Full citation

Liyanage, C., Elhag, T., Ballal, T. & Li, Q. (2009). Knowledge Communication and Translation — A Knowledge Transfer Model. Journal of Knowledge Management, 13(3), 118-131.

Format: Peer-reviewed article

Type: Research — Non-experimental

Experience level of reader: Fundamental

Annotation: The authors propose a knowledge transfer process model that combines elements of communication and translation theory; explores four factors that are critical to effective knowledge transfer: where the knowledge is, the knowledge source’s willingness to share knowledge, the knowledge receiver’s willingness to receive the knowledge, and the absorptive capacity of the receiver; and, describes the steps that can be taken to successfully account for each factor.

Setting(s) to which the reported activities/findings are relevant: University

Knowledge user(s) to whom the piece of literature may be relevant: Researchers

Knowledge user level addressed by the literature: Organization

This article uses the Commercial Devices and Services version of the NtK Model

Primary Findings

Model: A knowledge transfer process model — that combines elements of communication and translation theory to explore four factors that are critical to effective knowledge transfer: where the knowledge is, the knowledge source’s willingness to share knowledge, the knowledge receiver’s willingness to receive the knowledge, and the absorptive capacity of the receiver.
Literature review.
Occurrence of finding within the model: KTA Stage 1, KTA Stage 2, KTA Stage 3

Methods:

  • Knowledge application is considered by many to be the most significant stage of the knowledge transfer process.It is the phase during which acquired knowledge is brought to bear on a specific problem or opportunity. Value is created only when knowledge that is transferred from its original site is successfully applied where it is needed.
    Literature review.
    Occurrence of finding within the model: KTA Tip 1.1, KTA Tip 1.2, KTA Tip 2.1, KTA Tip 2.2, KTA Tip 3.1, KTA Tip 3.2
  • Initiate “knowledge awareness” by identifying the appropriate or valuable knowledge.
    Literature review.
    Occurrence of finding within the model: KTA Step 3.A, KTA Step 6.A, KTA Step 7.A
  • Typically, acquired knowledge requires some sort of a conversion in order to make it “useful” for the knowledge receiver. This is a complicated process as it involves ensuring that the knowledge receiver has a knowledge-base heterogeneous enough to be able to take in new knowledge while still making sure existing knowledge is well leveraged and developed.The process of converting knowledge into “useful” knowledge at the receiver’s end involves two steps. The first step is “knowledge transformation.” Transformation of knowledge can be accomplished by simply adding or deleting knowledge or by means of “translation.” The second step of knowledge conversion involves relating the transformed knowledge to internal needs of the organization. This step is called “knowledge association.”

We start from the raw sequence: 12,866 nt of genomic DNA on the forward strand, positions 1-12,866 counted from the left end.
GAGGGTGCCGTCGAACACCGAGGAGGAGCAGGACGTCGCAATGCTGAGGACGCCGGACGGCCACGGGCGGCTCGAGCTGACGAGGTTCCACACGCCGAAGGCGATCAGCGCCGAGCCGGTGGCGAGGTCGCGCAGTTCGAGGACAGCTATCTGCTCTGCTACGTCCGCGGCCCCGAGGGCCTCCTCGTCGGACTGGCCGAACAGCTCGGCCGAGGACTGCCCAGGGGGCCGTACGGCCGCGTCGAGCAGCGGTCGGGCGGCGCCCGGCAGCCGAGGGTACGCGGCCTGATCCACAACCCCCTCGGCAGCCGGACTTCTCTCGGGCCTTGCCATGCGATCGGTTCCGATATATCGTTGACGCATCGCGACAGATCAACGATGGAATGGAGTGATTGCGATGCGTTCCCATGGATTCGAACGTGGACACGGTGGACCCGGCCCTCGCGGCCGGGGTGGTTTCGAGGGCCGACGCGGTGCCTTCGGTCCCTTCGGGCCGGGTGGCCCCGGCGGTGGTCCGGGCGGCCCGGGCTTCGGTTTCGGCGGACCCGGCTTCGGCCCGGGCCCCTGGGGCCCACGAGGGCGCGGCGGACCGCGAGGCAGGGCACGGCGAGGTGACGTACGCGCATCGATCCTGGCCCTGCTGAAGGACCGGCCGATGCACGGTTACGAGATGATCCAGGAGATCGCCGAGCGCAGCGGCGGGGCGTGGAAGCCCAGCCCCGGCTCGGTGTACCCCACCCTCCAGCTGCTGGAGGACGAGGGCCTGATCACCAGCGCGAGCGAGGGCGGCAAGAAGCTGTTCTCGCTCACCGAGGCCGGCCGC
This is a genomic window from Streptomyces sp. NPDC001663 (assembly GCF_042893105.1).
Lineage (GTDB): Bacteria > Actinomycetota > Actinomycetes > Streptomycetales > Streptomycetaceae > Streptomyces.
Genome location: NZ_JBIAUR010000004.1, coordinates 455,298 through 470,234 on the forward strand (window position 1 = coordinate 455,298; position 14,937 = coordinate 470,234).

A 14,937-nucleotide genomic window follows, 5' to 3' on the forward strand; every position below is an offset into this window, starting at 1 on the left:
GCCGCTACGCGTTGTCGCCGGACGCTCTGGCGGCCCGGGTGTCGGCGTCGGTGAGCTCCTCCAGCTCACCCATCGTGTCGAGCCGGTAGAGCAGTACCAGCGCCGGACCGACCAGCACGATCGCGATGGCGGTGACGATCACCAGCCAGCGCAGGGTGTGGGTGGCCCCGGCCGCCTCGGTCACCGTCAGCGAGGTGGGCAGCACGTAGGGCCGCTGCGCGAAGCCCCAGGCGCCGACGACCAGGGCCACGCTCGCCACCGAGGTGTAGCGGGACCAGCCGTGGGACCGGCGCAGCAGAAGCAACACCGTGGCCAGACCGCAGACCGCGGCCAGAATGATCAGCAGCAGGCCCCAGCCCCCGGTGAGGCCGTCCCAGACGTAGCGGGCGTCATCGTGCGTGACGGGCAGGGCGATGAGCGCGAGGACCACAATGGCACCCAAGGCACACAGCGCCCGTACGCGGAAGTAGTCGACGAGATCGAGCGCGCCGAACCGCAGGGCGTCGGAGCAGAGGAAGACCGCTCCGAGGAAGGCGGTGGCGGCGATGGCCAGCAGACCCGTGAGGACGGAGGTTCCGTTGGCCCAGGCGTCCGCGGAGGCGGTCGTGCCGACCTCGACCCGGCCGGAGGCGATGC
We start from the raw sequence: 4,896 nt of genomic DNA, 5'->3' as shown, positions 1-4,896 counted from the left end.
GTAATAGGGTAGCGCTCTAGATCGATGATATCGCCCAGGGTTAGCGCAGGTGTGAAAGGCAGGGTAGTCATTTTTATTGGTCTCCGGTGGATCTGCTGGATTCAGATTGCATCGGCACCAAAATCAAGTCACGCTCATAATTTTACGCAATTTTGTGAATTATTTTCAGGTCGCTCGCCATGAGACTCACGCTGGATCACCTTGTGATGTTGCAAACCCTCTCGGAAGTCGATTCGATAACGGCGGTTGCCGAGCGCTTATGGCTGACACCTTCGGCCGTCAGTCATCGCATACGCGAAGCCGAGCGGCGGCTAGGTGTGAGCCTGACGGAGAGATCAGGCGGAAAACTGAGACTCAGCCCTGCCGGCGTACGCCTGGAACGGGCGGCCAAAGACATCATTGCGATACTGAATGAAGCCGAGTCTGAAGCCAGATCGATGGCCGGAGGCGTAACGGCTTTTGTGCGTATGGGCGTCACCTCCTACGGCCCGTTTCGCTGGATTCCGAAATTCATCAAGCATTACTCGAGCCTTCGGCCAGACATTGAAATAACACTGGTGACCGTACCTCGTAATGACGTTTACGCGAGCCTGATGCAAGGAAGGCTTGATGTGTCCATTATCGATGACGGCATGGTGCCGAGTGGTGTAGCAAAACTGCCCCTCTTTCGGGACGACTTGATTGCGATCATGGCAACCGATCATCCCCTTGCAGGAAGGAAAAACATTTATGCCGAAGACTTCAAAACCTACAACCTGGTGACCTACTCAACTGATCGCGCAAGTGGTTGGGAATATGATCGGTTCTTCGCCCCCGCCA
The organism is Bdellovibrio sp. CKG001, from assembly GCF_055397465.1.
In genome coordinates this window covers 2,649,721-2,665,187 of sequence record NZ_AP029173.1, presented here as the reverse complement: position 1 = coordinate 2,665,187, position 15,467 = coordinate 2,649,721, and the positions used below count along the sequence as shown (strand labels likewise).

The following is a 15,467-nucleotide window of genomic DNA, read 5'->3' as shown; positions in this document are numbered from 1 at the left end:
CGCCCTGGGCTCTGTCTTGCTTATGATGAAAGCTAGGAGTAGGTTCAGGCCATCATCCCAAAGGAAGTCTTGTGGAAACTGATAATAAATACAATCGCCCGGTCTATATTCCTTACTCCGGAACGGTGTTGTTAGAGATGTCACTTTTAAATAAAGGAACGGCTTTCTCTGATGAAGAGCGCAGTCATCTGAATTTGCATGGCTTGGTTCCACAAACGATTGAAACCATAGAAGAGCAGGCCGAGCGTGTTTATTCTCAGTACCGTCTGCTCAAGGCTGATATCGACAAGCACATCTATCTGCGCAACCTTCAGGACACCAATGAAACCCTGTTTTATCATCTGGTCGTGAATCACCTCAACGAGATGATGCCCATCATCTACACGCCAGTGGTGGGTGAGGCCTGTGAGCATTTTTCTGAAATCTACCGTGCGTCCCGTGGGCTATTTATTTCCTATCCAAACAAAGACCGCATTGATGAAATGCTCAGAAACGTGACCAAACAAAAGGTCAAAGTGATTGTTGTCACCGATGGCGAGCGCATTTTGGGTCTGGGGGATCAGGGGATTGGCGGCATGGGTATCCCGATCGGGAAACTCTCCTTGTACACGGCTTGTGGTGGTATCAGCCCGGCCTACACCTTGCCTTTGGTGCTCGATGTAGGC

Literature review.
    Occurrence of finding within the model: KTA Tip 1.1, KTA Tip 1.2, KTA Tip 2.1, KTA Tip 2.2, KTA Tip 3.1, KTA Tip 3.2
  • Provided that both receiver and source have the willingness and the ability to do so, facilitate the knowledge acquisition process. This refers to “an organisation’s capability to identify and acquire externally generated knowledge that is critical to its operations.” Zahra and George introduce three main attributes that can influence the process of knowledge acquisition, i.e. intensity, speed, and direction. The intensity and speed of an organisation’s efforts to identify and gather knowledge can determine the quality of a knowledge acquisition process. The greater the effort, the more quickly the organization will build its knowledge-base. Sometimes, there are limits to an organisation’s ability to achieve this speed. The direction of accumulating knowledge can also influence the paths that the organization follows in obtaining external knowledge. These activities vary in their richness and complexity.
    Literature review.
    Occurrence of finding within the model: KTA Tip 1.2, KTA Tip 2.1, KTA Tip 2.2, KTA Tip 3.1, KTA Tip 3.2, KTA Tip 1.1
  • An important aspect of knowledge transfer is enhancing the knowledge application process. This can be achieved through rich communication and collaboration (theory of communication). A knowledge transfer process model can encourage knowledge users to answer some key questions, such as: Who needs the knowledge (receiver)? What organizational units are involved in the knowledge transfer process? What is the most appropriate “source” to acquire the required knowledge (awareness)? What is/are the type(s) of knowledge to be transferred? How should it be transferred (modes of knowledge transfer)? What are the factors that will influence the process of knowledge transfer and what are their potential impacts? What can be done to enhance the factors that positively influence the process of knowledge transfer and what can be done to avoid/lessen negative impacts? What approaches can the receiver take to apply the knowledge? Did the knowledge transfer process achieve its goals (performance measurement)?
    Literature review.
    Occurrence of finding within the model: KTA Tip 1.1, KTA Tip 1.2, KTA Tip 2.1, KTA Tip 2.2, KTA Tip 3.1, KTA Tip 3.2